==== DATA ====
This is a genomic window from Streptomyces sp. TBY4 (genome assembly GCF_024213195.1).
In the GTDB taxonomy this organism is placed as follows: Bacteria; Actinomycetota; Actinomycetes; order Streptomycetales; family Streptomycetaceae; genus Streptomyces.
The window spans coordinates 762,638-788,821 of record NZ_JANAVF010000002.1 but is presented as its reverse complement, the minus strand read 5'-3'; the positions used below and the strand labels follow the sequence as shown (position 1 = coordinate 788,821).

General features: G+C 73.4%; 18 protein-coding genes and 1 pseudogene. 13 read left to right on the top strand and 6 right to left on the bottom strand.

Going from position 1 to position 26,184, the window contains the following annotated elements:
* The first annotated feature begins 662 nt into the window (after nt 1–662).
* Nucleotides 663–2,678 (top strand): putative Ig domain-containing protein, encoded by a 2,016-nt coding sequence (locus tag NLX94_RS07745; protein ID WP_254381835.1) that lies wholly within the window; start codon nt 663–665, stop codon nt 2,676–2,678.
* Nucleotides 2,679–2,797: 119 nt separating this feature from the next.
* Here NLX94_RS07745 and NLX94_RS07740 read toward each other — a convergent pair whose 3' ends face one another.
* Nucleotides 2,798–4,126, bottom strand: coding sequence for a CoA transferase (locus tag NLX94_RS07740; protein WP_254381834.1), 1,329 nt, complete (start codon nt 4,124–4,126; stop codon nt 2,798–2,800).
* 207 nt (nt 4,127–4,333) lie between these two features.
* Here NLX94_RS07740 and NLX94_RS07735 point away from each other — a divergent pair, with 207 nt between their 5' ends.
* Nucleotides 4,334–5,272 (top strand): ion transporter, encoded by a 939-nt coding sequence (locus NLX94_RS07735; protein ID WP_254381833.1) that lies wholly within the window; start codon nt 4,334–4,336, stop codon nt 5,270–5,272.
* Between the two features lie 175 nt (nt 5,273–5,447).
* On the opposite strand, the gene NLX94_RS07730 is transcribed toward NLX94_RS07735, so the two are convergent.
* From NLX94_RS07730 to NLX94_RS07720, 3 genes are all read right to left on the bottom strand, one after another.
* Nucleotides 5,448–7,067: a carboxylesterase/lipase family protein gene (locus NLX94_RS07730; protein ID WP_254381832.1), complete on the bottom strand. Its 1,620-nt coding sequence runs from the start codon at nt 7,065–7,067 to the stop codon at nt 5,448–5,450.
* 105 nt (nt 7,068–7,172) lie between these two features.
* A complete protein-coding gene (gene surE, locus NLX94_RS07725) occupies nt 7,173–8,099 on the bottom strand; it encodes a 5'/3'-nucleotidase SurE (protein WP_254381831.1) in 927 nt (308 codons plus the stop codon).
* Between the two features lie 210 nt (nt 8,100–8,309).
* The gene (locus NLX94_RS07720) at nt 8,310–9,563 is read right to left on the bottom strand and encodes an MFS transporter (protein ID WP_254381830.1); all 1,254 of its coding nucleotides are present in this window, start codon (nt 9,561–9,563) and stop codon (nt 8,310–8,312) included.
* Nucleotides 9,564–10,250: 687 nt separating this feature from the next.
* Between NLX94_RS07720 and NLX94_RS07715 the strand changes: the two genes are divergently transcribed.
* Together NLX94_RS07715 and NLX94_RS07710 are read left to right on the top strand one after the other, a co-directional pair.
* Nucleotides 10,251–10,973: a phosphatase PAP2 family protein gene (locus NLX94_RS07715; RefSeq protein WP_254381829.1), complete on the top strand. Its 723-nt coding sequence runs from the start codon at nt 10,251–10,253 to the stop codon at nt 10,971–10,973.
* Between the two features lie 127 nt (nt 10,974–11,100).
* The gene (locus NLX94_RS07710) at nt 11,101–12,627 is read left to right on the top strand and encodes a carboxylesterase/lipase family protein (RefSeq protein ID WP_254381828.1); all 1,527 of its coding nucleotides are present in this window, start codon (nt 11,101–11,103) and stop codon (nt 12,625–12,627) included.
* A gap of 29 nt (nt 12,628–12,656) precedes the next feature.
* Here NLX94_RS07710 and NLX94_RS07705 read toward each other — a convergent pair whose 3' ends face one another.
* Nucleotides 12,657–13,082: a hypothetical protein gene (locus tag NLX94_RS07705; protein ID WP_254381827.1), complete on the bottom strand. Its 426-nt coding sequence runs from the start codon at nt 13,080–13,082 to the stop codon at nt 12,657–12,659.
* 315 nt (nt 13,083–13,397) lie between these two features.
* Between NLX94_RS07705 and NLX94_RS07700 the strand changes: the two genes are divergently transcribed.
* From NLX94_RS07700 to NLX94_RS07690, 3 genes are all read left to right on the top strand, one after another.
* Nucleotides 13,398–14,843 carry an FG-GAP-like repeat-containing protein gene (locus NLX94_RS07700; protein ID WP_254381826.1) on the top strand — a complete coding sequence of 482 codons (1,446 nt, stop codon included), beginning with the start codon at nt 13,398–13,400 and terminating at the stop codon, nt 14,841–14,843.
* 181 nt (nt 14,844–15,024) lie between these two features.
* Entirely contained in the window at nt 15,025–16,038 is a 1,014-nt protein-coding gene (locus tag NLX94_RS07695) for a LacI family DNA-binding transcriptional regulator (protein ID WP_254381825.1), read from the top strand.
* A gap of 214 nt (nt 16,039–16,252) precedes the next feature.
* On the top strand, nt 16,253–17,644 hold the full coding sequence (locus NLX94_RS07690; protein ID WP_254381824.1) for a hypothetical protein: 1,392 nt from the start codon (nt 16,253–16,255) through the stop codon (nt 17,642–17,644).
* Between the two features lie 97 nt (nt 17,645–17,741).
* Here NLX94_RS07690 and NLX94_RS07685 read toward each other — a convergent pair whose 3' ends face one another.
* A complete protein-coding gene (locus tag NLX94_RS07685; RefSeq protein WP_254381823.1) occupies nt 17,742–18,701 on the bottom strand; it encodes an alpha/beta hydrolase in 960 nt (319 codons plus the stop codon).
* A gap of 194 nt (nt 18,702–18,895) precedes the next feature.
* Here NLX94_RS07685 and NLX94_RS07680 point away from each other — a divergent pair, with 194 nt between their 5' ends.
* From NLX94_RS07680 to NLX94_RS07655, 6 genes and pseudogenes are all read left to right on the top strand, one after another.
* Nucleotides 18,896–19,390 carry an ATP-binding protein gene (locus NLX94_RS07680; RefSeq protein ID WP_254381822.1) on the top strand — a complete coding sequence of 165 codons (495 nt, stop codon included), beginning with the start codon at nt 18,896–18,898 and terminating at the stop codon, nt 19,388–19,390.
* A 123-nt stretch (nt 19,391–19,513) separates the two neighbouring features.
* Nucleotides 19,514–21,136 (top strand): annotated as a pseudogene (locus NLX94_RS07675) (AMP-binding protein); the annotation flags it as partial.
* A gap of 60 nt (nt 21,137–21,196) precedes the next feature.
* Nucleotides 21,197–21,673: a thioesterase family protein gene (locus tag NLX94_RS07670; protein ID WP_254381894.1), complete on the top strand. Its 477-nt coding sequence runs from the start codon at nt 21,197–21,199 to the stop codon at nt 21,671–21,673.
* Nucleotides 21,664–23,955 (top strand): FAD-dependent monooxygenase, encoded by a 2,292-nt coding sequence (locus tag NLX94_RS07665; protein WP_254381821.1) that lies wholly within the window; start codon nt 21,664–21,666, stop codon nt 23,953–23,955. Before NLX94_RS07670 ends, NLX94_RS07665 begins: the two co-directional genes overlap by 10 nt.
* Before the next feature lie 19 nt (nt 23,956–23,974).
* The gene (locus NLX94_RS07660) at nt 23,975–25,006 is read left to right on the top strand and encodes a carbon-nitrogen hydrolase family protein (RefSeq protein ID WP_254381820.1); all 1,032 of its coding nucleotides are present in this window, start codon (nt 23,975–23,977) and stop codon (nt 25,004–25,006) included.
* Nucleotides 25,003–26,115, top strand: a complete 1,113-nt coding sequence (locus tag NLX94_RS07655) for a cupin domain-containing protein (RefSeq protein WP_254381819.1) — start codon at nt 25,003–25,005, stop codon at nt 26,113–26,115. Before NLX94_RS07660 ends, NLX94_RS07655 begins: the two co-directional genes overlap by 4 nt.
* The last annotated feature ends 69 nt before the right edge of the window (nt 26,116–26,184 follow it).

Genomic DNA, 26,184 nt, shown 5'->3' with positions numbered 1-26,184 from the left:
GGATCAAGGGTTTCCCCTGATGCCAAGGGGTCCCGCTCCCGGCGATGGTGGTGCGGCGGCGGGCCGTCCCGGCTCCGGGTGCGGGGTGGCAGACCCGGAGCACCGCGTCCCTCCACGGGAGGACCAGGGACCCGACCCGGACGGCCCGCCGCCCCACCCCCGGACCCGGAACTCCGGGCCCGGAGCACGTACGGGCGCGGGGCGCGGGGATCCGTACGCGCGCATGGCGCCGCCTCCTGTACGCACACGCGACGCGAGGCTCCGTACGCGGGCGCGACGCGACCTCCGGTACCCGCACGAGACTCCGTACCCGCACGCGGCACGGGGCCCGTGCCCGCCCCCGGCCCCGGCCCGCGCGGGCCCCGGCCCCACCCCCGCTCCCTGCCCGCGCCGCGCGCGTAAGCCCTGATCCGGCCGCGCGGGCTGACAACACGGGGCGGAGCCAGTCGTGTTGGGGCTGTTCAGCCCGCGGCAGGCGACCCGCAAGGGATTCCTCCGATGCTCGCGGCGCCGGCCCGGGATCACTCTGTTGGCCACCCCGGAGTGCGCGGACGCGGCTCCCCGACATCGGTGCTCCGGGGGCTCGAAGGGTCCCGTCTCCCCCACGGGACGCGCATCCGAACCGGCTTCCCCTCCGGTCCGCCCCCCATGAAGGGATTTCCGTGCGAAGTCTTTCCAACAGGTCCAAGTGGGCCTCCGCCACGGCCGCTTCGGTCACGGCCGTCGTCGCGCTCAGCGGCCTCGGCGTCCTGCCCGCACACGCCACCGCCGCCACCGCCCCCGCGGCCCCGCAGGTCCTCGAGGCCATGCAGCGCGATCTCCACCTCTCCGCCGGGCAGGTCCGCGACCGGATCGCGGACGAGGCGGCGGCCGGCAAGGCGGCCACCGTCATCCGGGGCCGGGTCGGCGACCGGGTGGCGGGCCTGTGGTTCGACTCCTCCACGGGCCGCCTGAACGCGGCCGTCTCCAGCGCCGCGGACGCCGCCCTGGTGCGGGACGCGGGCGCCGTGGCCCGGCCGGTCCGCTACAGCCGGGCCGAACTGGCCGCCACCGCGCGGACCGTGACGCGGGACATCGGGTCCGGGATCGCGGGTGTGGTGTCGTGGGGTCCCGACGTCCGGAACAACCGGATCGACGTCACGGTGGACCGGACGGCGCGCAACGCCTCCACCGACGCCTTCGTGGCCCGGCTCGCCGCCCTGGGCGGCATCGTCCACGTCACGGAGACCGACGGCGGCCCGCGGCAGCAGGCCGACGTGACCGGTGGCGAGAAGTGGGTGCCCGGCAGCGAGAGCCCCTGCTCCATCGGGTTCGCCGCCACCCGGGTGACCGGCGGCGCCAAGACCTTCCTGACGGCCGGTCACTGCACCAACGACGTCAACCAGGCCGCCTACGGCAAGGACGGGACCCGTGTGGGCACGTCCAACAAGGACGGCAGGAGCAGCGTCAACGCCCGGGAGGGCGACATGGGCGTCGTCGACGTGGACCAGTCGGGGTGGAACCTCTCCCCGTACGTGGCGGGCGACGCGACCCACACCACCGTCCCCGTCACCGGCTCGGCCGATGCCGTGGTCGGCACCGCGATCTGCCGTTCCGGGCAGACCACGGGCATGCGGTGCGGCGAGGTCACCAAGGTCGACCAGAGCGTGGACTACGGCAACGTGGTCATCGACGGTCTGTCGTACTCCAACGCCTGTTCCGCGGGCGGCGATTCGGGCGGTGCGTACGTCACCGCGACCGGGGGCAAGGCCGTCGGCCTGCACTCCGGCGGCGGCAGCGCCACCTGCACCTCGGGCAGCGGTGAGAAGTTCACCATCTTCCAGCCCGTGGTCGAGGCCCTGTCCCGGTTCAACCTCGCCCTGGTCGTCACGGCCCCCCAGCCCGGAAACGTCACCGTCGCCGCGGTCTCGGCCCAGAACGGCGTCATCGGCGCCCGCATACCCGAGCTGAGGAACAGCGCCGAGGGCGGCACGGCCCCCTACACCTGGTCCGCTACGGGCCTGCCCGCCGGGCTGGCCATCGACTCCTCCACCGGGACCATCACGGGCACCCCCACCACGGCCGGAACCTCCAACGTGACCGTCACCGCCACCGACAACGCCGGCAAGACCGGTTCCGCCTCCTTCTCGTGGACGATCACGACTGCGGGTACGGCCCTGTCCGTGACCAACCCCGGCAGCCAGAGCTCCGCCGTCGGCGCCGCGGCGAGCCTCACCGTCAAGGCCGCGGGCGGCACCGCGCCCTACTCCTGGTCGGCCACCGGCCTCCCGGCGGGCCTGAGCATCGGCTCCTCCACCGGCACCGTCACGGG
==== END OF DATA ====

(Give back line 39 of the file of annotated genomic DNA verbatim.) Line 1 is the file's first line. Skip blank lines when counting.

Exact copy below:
* Between the two features lie 97 nt (nt 17,645–17,741).